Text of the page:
Posted on November 15, 2023
“Don’t blame the mangroves,” is a key take-away of an international collaboration looking into vegetation removal, sedimentation, and coastal restoration. The study, published in Nature Communications, shows coastal restoration on a smaller local scale isn’t going to cut through the mud without larger scale catchment change.
Contributing author, oceanographer Professor Karin Bryan from the University of Waikato says, “Going into the work we thought we knew what was going to happen, but the modeling showed surprisingly different outcomes—mangroves do not trap and cause sedimentation build up as we’d anticipated.”
The researchers used computational models based on New Zealand estuaries to assess sedimentation inputs, and the frictional effects of mangroves on the sedimentation.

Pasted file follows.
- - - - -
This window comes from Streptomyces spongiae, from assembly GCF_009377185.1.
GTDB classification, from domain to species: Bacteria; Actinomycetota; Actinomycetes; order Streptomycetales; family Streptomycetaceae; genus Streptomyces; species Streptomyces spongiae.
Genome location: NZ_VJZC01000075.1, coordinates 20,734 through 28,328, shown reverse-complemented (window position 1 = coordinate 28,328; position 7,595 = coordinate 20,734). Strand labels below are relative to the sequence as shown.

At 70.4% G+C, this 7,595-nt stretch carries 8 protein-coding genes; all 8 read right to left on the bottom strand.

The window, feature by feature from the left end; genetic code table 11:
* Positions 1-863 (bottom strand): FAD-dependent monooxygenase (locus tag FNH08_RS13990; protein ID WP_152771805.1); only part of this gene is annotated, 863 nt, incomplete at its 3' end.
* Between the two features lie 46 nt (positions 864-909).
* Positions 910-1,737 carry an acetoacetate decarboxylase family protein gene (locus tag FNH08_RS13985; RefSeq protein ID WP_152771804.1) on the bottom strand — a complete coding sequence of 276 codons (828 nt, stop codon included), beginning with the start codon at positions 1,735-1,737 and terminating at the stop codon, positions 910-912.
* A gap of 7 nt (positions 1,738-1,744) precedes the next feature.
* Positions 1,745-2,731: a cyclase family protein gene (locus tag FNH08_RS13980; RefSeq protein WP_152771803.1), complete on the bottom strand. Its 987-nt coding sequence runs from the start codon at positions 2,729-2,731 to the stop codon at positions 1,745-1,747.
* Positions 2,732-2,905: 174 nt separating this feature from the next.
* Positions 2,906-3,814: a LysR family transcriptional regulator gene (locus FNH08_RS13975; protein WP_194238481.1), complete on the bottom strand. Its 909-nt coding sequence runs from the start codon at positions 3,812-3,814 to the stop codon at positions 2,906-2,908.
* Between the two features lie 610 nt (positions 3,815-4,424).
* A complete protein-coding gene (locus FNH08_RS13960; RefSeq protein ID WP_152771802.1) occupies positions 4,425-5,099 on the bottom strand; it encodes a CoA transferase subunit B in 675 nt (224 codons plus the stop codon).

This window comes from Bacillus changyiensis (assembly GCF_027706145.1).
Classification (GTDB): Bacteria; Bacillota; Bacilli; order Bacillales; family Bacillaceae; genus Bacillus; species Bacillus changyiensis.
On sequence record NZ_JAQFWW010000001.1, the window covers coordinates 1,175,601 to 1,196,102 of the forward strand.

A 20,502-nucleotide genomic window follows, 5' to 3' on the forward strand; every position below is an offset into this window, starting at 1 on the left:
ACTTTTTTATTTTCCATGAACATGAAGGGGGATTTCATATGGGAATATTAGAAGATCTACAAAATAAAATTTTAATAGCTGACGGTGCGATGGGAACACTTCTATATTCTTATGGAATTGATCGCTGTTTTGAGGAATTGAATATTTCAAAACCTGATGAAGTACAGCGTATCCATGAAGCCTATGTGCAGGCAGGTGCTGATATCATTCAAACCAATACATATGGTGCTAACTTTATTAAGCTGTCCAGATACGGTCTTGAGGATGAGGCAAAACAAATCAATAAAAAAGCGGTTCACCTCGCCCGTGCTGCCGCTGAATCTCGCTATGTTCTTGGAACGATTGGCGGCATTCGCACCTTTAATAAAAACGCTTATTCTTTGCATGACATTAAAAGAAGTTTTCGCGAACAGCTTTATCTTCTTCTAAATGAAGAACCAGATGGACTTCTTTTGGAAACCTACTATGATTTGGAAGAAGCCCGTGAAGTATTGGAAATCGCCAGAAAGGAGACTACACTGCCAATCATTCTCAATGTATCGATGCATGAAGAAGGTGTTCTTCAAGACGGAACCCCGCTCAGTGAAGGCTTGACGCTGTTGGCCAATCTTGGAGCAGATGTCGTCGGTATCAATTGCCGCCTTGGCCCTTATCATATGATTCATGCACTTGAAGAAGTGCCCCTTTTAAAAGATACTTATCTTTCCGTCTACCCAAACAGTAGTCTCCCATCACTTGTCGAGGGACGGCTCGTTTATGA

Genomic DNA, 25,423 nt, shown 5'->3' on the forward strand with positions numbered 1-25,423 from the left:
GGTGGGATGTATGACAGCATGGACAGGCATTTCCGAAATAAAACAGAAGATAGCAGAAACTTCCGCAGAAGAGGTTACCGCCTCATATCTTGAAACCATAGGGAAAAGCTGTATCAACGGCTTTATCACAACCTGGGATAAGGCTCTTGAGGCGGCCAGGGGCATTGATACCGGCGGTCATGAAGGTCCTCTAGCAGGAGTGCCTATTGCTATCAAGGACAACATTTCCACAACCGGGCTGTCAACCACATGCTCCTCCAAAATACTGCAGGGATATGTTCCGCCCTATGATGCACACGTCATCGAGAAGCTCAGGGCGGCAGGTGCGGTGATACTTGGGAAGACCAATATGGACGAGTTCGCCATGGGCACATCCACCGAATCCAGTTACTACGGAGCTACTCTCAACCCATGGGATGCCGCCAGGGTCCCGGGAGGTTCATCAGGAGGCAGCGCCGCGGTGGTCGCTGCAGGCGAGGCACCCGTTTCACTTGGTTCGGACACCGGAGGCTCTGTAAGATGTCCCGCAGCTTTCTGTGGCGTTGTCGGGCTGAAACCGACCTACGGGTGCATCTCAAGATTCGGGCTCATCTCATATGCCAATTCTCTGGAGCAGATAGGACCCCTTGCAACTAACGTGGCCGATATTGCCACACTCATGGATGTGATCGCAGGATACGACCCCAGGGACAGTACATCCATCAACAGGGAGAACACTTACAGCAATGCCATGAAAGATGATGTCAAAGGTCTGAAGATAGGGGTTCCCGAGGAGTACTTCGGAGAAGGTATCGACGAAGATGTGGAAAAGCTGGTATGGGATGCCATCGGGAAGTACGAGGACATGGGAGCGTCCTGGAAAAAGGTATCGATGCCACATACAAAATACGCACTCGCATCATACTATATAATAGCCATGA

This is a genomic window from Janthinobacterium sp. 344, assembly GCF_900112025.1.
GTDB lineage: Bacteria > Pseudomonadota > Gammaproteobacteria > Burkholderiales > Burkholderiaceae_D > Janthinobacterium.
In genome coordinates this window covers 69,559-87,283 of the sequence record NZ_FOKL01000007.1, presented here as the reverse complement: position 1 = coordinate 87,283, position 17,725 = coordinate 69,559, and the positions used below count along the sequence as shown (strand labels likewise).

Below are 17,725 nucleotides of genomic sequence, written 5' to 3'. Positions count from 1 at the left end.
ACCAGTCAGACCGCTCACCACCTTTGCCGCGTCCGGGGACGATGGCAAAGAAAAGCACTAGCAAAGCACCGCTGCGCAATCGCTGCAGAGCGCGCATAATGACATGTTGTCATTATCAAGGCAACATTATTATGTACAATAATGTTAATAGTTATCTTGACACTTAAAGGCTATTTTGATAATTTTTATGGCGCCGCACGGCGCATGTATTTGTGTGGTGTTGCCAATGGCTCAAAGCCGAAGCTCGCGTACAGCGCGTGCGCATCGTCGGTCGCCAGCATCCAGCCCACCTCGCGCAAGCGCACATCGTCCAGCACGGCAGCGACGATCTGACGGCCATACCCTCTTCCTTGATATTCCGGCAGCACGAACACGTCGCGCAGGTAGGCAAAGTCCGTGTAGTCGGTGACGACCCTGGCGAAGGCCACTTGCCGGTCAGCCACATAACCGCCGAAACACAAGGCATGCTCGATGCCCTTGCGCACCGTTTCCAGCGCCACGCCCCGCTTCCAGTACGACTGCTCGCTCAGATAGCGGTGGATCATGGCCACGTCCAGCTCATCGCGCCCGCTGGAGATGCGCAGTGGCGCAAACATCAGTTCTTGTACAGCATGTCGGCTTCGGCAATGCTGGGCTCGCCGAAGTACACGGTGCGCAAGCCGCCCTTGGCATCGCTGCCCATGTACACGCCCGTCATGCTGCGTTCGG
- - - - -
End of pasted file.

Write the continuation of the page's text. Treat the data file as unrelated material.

Professor Bryan worked within the NIWA Future Coasts Aotearoa program to build evidence of impacts and restoration efforts on local low land coastal ecosystems.
“We know changes in upstream land-use like deforestation have significantly changed downstream coastal and estuarine ecosystems. We wanted to look at how levels of up-stream sedimentation interact with down-stream vegetation like mangroves to assess the efficacy of certain remedial efforts at a local scale,” says Professor Bryan.
The results show that coastal mangrove removal initiatives, guided by knowledge on local-scale effects, cannot stop or mitigate mud-infilling of estuaries to restore previous sandy ecosystems.
“The removal of mangroves enhances estuary-scale sediment. This means human interventions like vegetation removal in estuaries can lead to counterintuitive results that actually impede restoration efforts, highlighting that more holistic management approaches are needed,” says Professor Bryan.
Again, research points to solutions needing to be found within the larger scale catchments—for example the reduction of sedimentation loss from up-stream land-use practice.